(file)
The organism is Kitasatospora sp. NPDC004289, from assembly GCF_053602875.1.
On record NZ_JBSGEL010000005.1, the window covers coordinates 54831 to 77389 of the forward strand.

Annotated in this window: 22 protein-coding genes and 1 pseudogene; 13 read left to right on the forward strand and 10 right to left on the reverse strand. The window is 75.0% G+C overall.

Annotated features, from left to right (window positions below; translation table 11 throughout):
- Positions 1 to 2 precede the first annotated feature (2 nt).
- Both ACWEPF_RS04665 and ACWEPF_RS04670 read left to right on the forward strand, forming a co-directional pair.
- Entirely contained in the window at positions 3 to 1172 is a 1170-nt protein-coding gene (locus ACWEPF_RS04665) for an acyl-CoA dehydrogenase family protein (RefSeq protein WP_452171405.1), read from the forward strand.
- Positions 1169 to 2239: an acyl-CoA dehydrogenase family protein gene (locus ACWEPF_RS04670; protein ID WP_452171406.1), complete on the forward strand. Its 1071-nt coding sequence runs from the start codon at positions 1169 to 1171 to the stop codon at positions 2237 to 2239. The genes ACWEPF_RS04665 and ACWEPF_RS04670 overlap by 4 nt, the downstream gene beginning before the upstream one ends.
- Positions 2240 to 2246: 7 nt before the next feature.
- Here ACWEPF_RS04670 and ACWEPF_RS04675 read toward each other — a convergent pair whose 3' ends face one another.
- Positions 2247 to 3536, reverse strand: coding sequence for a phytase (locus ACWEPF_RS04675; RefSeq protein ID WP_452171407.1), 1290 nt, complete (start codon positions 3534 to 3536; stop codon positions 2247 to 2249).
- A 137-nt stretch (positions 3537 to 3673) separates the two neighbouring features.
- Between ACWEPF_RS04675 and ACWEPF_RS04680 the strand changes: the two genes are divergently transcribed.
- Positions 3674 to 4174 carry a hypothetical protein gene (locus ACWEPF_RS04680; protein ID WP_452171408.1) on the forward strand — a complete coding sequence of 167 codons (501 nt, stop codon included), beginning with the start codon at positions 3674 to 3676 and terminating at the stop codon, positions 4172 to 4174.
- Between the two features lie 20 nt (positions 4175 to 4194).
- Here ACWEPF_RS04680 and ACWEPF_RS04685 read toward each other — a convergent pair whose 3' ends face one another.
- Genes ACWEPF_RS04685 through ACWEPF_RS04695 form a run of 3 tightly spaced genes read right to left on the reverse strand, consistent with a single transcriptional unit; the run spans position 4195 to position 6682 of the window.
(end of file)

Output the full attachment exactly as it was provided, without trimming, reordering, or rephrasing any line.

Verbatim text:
The organism is Kitasatospora sp. NPDC004289, from assembly GCF_053602875.1.
On record NZ_JBSGEL010000005.1, the window covers coordinates 54831 to 77389 of the forward strand.

Annotated in this window: 22 protein-coding genes and 1 pseudogene; 13 read left to right on the forward strand and 10 right to left on the reverse strand. The window is 75.0% G+C overall.

Annotated features, from left to right (window positions below; translation table 11 throughout):
- Positions 1 to 2 precede the first annotated feature (2 nt).
- Both ACWEPF_RS04665 and ACWEPF_RS04670 read left to right on the forward strand, forming a co-directional pair.
- Entirely contained in the window at positions 3 to 1172 is a 1170-nt protein-coding gene (locus ACWEPF_RS04665) for an acyl-CoA dehydrogenase family protein (RefSeq protein WP_452171405.1), read from the forward strand.
- Positions 1169 to 2239: an acyl-CoA dehydrogenase family protein gene (locus ACWEPF_RS04670; protein ID WP_452171406.1), complete on the forward strand. Its 1071-nt coding sequence runs from the start codon at positions 1169 to 1171 to the stop codon at positions 2237 to 2239. The genes ACWEPF_RS04665 and ACWEPF_RS04670 overlap by 4 nt, the downstream gene beginning before the upstream one ends.
- Positions 2240 to 2246: 7 nt before the next feature.
- Here ACWEPF_RS04670 and ACWEPF_RS04675 read toward each other — a convergent pair whose 3' ends face one another.
- Positions 2247 to 3536, reverse strand: coding sequence for a phytase (locus ACWEPF_RS04675; RefSeq protein ID WP_452171407.1), 1290 nt, complete (start codon positions 3534 to 3536; stop codon positions 2247 to 2249).
- A 137-nt stretch (positions 3537 to 3673) separates the two neighbouring features.
- Between ACWEPF_RS04675 and ACWEPF_RS04680 the strand changes: the two genes are divergently transcribed.
- Positions 3674 to 4174 carry a hypothetical protein gene (locus ACWEPF_RS04680; protein ID WP_452171408.1) on the forward strand — a complete coding sequence of 167 codons (501 nt, stop codon included), beginning with the start codon at positions 3674 to 3676 and terminating at the stop codon, positions 4172 to 4174.
- Between the two features lie 20 nt (positions 4175 to 4194).
- Here ACWEPF_RS04680 and ACWEPF_RS04685 read toward each other — a convergent pair whose 3' ends face one another.
- Genes ACWEPF_RS04685 through ACWEPF_RS04695 form a run of 3 tightly spaced genes read right to left on the reverse strand, consistent with a single transcriptional unit; the run spans position 4195 to position 6682 of the window.